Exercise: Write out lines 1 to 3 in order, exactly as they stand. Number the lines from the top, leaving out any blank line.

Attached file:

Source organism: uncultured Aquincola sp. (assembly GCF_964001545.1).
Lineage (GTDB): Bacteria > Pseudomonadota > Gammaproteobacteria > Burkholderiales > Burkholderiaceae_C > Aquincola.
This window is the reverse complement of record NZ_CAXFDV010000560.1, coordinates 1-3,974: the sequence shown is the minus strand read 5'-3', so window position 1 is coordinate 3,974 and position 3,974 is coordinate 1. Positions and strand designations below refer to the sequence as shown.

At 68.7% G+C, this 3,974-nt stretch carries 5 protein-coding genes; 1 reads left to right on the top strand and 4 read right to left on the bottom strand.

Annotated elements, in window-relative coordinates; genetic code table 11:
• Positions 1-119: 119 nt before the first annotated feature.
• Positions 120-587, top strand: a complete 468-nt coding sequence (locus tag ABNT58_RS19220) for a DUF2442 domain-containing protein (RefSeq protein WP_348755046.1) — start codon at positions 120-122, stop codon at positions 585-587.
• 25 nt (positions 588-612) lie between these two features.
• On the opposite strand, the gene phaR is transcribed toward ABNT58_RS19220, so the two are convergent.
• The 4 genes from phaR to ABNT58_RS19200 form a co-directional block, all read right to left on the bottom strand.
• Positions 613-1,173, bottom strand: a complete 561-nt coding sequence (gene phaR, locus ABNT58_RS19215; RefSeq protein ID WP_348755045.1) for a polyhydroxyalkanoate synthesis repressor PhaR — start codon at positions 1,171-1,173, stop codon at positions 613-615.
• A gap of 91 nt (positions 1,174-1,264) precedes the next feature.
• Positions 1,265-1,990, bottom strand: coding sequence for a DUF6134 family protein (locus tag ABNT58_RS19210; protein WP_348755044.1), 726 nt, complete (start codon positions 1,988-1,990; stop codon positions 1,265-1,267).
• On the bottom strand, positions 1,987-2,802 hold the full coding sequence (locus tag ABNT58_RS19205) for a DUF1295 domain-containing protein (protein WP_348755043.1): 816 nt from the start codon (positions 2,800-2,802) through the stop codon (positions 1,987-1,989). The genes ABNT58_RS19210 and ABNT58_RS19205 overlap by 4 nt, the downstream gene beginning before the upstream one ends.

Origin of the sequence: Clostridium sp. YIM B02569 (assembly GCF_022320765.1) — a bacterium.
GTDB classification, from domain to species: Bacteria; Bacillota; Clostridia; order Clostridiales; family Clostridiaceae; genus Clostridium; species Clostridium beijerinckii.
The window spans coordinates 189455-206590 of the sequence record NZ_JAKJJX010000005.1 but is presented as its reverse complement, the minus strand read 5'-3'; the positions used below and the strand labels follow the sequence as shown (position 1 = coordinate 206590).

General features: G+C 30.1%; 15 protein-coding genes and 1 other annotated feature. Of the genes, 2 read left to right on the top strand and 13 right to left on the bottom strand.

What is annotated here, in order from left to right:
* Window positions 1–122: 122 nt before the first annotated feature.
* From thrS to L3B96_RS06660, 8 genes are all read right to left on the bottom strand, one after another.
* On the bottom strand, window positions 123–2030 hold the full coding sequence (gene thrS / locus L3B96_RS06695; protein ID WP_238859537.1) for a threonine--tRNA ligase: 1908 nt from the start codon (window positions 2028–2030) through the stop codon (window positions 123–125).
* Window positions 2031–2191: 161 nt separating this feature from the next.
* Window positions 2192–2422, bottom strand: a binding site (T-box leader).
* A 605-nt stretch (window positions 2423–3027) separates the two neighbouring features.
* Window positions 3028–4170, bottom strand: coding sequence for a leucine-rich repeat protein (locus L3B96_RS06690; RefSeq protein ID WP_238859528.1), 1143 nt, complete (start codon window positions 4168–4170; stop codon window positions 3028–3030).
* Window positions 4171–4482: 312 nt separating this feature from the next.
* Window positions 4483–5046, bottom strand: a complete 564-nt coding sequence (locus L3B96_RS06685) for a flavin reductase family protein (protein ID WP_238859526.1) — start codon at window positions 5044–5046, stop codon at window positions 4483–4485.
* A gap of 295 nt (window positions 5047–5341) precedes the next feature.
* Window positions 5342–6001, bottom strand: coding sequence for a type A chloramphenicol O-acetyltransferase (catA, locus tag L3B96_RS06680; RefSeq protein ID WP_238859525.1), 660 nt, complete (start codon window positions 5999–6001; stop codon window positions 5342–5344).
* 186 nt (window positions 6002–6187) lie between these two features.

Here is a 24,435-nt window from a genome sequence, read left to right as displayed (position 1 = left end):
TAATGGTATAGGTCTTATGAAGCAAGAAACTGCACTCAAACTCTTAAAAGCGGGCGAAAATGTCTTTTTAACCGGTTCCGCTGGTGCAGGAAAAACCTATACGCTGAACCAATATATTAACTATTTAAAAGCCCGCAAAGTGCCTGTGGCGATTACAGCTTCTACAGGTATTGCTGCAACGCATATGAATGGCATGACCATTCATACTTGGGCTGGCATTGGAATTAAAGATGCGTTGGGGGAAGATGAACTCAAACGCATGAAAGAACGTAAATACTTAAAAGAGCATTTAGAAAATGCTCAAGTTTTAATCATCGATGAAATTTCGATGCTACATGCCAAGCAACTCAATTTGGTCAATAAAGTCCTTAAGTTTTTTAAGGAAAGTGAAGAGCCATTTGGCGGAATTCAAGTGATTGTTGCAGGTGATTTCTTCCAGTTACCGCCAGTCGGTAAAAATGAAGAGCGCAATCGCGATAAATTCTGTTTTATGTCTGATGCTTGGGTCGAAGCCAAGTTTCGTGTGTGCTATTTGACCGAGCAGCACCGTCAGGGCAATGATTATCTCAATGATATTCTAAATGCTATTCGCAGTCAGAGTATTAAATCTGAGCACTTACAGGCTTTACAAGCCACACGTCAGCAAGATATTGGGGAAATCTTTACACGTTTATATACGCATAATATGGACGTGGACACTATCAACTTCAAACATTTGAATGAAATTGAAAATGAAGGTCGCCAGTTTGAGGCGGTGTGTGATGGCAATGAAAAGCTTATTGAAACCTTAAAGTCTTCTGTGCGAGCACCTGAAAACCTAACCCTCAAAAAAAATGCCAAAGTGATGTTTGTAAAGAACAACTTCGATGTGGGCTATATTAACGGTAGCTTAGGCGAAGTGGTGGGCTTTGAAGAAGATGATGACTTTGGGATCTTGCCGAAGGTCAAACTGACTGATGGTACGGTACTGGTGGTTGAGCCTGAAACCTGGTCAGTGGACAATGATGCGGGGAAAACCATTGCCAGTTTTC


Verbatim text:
Source organism: uncultured Aquincola sp. (assembly GCF_964001545.1).
Lineage (GTDB): Bacteria > Pseudomonadota > Gammaproteobacteria > Burkholderiales > Burkholderiaceae_C > Aquincola.
This window is the reverse complement of record NZ_CAXFDV010000560.1, coordinates 1-3,974: the sequence shown is the minus strand read 5'-3', so window position 1 is coordinate 3,974 and position 3,974 is coordinate 1. Positions and strand designations below refer to the sequence as shown.